Discussion in 'books, films, TV, radio & writing' started by editor, Jun 13, 2008.
Keep the Aspidistra Flying
Just finished Iain Banks' The Steep Approach to Garbdale.
A bit of a return to form (not hard after the steaming pile of shite that was Dead Air), an enjoyable enough read, but ultimately still rather weak with a very obvious ending.
Now about 150 pages into Franzen's The Corrections (at last) and loving every page of it
I really need to read this again - I love 'Coming up for Air', even if the end is a bit of a mess, his evocation of childhood and the brooding feeling of the soon to come World War is fantastic.
I'm reading this book called 'Laurel Canyon' which I am *really* enjoying. Its about the canyon from about the early 60s onwards, taking in Crosby Stills and Nash, Neil Young, Joni Mitchell and all those players who lived there; the parties, the touring, the changes on the strip, the groupies, Frank Zappa and his lot, cocaine coming etc etc. I've read a few music bios like this, but this one is really standing out for me for a few reasons. Def recommend it. I also saw a recommendation in it for a book about the link between counterculture, music and drug taking, called 'Waiting for the Man' I think, which is now on its way to me. Nice.
I'm about to start reading the Ancient secret of the flower of life.
It looks quite bonkers in a "geometric shapes spinning round inside your soul" kind of a way. So I think I'll enjoy it
Anyone else read them?
London Fields by poor old misunderstood Martin Amis. I think the problem with Amis is that he's actually too talented for his own good, tending to stray towards postmodern flourishes that start to grate after the first few chapters. Hopefully I'll finish it without wanting to throw it across the room...because he can be a funny fucker when he wants to be.
so how where his anti islamic witterings misunderstood then?
"Ilium" is still on going and i must be enjoying his writing as I have just ordered The Hyperion Omnibus - and Olympos - from Amazon
no way near as good as illium&olympos. Worth the time though.
The Great and Secret Show - Clive Barker.
A mate has passed me all her old books as she is leaving the country for a couple of years. I have pulled out a few there which look like a good read...
Bloodtide - Melvin Burgess
Urban Dreams-Rural Realities - Daniel Butler
The Flood & Dead Souls - Ian Rankin
Our Lady of the Forest - David Gutterson.
A few to be getting on with....
Aspidistra was ok -- he's never boring, Orwell -- but this was a bit stiff and unconvincing and repetitive. It's Orwell trying to get something out of his system. Coming Up For Air is a much better novel imo -- tenderer, funnier, better-written.
Started and finished The Rock Pool by Cyril Connolly. I was surprised at how good it was. Young English snob with literary pretensions spends the summer in the South of France getting on the nerves of an assorted bunch of painters, composers, spongers and Corsicans. The first time I've ever read a book by a bloke called Cyril.
Now re-reading Decline and Fall by Evelyn Waugh. Still funny.
Never said they were. But there's more to the man than that rather messy episode.
I read 'Notes on an exhibition' by Patrick Gale and was utterly disappointed
then i read 'Blind faith' the latest Ben Elton which was just the same as every other book he's written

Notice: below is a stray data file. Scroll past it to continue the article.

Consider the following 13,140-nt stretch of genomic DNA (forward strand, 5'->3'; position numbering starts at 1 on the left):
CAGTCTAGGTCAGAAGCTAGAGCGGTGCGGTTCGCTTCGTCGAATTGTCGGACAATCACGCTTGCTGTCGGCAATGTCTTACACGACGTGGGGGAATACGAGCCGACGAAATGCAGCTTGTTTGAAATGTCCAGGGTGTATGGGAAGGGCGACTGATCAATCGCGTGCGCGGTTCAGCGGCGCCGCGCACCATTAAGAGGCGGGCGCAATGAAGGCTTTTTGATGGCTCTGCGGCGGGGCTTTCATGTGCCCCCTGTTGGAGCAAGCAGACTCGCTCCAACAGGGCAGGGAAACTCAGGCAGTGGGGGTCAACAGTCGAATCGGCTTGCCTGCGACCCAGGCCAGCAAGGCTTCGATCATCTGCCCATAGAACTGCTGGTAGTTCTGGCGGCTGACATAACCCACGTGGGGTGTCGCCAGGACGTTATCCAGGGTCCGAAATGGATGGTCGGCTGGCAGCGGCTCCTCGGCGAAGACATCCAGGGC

Now I'm reading 'Engleby' by Sebastian Faulks and I'm really enjoying it. The only other book of his I have read is Charlotte Grey but off the back of this I may get hos others off the book shelf and finally get round to reading them too.
Started 'The Boy with No Shoes' by William Horwood. Got bored rapidly. So started on a Victoria Wood biog by Neil Brandwood
The problem is that the effects of that messy episode may linger for along time. It would be good to see him recapture the form of the earlier novels, where there is a marriage of form, substance and style.
And I have managed to find something to read: 'The Ornament of the World' by Maria Rosa Menocal.
apple, tree etc.
Maybe he should just concentrate on writing a half decent novel?
I liked ground beneath her feet, and SV is at turns frustrating and great.
As for the writing a half decent novel thing, thats advice to us all
I gave up on Banks after Whit and Song of Stone. If you think they were good I'll not bother, but if you think they were bad maybe I'll have a look a that one.
DC - I think that you are confusing Rushdie and Amis?
How are you getting on with 'The Satanic Verses'?
So I am
Rusdie keeps sideswiping me with plotting just when I get annoyed by his prose. I recall this similar sense of exasperation and admiration from reading ahrundati roy's 'God Of Small Things'. The purpely prose noodlings hide a fearsome skill with reader-manipulation
Emilio's Carnival (aka As A Man Grows Older) by Italo Svevo
I have fond memories of The Hyperion Omnibus and The Endymion Omnibus summer last year. Good books those. I can still remember them in detail, when that happens I know they left me with a lasting impression. Enjoy!
So how are you getting on? Enjoying it?
In SV I found that his prose was the least of his problems, there were far deeper problems relating to structure and his attempt to explore more than one story. There are moments when you might find yourself thinking 'Damn, this is actually very good' (particularly the way he handles material which relates to early Islam)......only to find yourself presented with Rushdie taking the text in an entirely different direction.
Keep at it though - it is worth reading.
Revolutionary Road - Richard Yates
Started it last night and it's shaping up to be a blinding read
Finished this, it was great. Not as great as Zeno, but not much is. Would have made a fine Bunuel film, I reckon.
I only got two-thirds of the way through that for a reason I forget, but I liked it a lot.
Pierre Menard - Author of the Quixote
Separate names with a comma.